— Roger Willoughby - A Story of the Times of Benbow • William H. G. Kingston

... continere non solum nostros Nemausenses [inhabitants of Nismes], sed etiam vicinos omnes: sed interea multis in locis et templa occupantur, et idola dejiciuntur sine nostro consilio. Ego omnia Domino committo, qui pro sua bona voluntate cuncta ...
— The Rise of the Hugenots, Vol. 1 (of 2) • Henry Martyn Baird

... and would come but for their attending the King at Council; where I find much company, indeed very much company, in expectation of the Duchesse of Newcastle, who had desired to be invited to the Society; and was, after much debate, pro and con., it seems many being against it; and we do believe the town will be full of ballads of it. Anon comes the Duchesse with her women attending her; among others, the Ferabosco,2 of whom so much talk is that her lady would bid her ...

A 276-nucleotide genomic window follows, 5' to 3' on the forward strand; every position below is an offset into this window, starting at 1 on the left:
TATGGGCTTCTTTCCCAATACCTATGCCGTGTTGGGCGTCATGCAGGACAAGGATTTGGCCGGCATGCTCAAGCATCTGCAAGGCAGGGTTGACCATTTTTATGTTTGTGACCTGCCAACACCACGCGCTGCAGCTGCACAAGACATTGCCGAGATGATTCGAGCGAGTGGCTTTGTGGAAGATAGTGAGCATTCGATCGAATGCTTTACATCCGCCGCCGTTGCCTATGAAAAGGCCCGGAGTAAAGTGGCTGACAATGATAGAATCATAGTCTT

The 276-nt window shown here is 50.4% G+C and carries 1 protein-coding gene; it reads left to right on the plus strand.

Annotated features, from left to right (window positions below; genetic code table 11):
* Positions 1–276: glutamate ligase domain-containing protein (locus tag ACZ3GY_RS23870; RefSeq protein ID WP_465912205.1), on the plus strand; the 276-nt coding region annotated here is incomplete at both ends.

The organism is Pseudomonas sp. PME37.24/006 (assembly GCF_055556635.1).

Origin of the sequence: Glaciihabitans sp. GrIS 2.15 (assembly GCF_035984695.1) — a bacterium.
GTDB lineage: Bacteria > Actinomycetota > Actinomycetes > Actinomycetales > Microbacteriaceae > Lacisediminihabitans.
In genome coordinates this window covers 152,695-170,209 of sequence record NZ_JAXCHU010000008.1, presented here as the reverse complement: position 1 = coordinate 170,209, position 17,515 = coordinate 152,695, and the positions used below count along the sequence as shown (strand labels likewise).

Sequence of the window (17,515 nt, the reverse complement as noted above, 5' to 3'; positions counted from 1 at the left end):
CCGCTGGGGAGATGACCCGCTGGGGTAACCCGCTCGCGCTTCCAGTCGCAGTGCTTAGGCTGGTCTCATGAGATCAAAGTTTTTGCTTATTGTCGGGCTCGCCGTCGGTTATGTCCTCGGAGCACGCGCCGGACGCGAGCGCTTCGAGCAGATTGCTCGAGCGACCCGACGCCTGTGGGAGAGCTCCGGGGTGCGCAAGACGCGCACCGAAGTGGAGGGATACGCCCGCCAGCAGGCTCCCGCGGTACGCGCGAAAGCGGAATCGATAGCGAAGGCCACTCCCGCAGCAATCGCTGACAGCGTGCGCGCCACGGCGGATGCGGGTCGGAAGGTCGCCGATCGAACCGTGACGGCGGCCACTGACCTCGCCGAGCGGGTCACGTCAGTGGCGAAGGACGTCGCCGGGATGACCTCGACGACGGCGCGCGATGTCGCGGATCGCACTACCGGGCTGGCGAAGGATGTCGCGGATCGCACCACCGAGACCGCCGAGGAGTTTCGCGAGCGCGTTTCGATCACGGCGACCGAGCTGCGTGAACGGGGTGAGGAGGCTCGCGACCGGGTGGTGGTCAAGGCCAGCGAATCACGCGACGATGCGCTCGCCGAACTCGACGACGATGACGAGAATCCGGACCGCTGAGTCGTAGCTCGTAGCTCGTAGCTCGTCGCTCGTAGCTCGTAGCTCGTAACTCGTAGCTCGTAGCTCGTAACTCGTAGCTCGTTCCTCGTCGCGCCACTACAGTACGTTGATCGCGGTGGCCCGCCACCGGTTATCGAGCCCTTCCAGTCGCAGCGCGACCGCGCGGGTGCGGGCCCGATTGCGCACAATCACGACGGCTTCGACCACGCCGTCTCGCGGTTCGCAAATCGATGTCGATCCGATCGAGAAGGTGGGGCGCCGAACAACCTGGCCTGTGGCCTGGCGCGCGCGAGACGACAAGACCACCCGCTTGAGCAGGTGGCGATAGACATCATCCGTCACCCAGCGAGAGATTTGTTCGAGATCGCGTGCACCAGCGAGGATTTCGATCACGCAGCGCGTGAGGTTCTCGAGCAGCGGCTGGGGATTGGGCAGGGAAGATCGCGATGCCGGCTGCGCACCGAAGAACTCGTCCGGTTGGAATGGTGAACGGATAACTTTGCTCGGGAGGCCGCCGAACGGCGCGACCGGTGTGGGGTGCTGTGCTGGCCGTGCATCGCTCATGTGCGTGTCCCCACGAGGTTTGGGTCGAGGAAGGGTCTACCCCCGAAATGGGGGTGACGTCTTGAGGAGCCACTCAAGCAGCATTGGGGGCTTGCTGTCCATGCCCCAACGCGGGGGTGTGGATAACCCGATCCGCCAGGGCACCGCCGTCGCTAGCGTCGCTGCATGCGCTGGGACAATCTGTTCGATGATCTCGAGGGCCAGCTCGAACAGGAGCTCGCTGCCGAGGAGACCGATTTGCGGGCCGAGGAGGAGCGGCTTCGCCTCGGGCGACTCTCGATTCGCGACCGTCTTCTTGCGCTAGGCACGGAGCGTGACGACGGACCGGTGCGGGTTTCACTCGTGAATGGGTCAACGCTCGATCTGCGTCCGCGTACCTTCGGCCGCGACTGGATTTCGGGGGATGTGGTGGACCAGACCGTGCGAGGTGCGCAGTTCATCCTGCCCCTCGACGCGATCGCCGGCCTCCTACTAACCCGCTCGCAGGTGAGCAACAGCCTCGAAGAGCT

— Diary of Samuel Pepys, Complete • Samuel Pepys

... Marines, together with a few officers and men from French and American Military Missions, who had worked north with the diplomatic corps, were thus for a dangerously long period the sole bulwark of the Allies against complete pro-German domination of the north of Russia. Some interesting stories could be told of the clever secret work of the American officers in ferreting out the evidences in black and white, of the co-operation of the German War Office with Lenine and Trotsky. And stories of daring and pluck that saved ...
— The History of the American Expedition Fighting the Bolsheviki - Campaigning in North Russia 1918-1919 • Joel R. Moore